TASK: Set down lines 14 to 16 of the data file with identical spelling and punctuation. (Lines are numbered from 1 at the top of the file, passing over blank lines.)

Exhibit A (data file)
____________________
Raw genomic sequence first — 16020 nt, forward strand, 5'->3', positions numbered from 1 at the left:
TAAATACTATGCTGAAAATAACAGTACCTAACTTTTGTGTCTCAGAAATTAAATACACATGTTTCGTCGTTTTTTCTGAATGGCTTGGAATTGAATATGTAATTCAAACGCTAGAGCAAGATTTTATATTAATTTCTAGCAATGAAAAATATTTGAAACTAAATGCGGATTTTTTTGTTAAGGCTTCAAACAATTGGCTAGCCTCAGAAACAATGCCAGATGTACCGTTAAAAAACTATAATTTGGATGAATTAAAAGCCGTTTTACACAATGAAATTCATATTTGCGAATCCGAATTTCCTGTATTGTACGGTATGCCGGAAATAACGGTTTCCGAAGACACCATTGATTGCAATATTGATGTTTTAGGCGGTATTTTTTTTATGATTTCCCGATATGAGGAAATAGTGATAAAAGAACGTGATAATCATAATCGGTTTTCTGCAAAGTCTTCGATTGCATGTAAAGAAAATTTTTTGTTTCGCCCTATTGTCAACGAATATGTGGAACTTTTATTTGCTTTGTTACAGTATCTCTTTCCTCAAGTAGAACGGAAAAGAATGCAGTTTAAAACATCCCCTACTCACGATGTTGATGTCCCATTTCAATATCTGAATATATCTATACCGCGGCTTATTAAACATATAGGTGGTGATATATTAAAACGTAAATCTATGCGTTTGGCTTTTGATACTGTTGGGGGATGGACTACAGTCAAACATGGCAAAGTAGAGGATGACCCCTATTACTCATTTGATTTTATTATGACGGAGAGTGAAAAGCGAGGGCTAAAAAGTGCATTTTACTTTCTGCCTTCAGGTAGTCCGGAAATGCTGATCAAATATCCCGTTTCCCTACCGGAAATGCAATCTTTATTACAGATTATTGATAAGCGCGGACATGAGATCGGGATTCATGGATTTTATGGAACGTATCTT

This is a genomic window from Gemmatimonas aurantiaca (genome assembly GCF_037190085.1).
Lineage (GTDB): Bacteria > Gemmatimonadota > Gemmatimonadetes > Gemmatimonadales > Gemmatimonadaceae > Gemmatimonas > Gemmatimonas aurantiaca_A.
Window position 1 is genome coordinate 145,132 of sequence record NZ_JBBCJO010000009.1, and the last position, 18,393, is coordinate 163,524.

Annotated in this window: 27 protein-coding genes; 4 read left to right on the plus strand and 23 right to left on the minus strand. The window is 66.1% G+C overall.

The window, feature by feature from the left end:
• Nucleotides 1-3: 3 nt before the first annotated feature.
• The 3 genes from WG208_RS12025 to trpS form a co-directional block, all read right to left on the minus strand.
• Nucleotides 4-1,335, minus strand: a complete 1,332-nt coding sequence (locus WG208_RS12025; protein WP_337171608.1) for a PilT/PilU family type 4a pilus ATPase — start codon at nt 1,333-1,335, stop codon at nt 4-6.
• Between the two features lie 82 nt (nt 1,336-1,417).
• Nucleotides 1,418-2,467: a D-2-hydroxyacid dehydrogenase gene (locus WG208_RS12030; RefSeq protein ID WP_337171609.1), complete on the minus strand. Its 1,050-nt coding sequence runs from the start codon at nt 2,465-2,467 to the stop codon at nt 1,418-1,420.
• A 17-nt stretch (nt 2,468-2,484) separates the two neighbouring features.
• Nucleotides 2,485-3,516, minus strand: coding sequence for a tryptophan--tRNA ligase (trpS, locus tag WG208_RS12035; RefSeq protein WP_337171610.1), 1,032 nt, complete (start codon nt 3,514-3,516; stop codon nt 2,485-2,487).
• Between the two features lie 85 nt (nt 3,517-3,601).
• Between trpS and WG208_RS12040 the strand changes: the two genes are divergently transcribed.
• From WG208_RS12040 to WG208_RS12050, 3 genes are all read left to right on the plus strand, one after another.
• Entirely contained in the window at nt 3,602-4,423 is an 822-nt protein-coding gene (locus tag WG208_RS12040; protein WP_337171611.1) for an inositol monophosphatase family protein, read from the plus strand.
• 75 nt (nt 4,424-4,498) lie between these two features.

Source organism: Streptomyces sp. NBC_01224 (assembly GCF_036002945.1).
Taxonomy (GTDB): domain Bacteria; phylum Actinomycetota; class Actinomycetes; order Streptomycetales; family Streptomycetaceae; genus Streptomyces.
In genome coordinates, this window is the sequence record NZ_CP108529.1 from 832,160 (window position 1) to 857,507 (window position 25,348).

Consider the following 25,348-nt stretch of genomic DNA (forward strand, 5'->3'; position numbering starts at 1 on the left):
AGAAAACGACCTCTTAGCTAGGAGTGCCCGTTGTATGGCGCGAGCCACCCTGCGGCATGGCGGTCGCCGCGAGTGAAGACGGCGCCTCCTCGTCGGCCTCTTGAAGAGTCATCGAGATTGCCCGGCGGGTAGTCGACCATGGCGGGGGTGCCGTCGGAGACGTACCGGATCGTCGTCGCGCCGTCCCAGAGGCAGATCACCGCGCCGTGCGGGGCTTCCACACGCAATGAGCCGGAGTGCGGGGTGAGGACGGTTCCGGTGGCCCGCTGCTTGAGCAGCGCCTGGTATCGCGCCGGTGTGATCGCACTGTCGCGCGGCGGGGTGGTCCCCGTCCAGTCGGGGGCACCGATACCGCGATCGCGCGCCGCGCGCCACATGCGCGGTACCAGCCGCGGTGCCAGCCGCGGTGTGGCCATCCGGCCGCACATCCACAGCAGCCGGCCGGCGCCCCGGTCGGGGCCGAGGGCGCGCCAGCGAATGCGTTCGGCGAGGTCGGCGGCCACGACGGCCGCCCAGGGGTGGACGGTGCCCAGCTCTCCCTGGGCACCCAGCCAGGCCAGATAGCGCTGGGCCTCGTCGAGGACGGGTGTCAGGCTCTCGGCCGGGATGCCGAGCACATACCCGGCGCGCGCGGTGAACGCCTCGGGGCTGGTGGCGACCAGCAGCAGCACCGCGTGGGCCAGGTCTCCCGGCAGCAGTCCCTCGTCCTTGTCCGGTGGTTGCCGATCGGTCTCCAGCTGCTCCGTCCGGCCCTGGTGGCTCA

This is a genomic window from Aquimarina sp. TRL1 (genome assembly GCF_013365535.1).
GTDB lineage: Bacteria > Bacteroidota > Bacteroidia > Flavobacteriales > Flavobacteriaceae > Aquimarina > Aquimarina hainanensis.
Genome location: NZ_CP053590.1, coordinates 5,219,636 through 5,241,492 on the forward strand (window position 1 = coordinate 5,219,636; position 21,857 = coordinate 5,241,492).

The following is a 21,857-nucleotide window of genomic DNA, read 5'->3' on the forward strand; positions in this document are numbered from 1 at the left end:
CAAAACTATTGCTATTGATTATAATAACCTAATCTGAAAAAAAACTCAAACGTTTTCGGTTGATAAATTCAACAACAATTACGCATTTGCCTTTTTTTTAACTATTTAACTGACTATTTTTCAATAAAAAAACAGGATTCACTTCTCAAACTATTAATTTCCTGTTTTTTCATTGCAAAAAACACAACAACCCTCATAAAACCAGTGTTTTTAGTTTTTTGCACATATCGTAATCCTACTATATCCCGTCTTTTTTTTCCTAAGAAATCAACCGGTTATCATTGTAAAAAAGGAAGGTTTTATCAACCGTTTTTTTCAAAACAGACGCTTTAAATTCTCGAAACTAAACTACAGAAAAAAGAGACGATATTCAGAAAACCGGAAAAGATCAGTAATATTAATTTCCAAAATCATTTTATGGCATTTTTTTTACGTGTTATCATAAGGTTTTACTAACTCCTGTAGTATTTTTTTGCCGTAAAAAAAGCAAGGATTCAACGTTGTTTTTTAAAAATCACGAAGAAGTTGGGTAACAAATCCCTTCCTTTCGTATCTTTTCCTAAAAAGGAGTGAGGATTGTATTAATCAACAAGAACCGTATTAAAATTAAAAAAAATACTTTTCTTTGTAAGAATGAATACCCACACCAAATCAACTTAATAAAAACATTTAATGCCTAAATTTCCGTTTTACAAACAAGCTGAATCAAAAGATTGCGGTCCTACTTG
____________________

• Nucleotides 2,485-3,516, minus strand: coding sequence for a tryptophan--tRNA ligase (trpS, locus tag WG208_RS12035; RefSeq protein WP_337171610.1), 1,032 nt, complete (start codon nt 3,514-3,516; stop codon nt 2,485-2,487).
• Between the two features lie 85 nt (nt 3,517-3,601).
• Between trpS and WG208_RS12040 the strand changes: the two genes are divergently transcribed.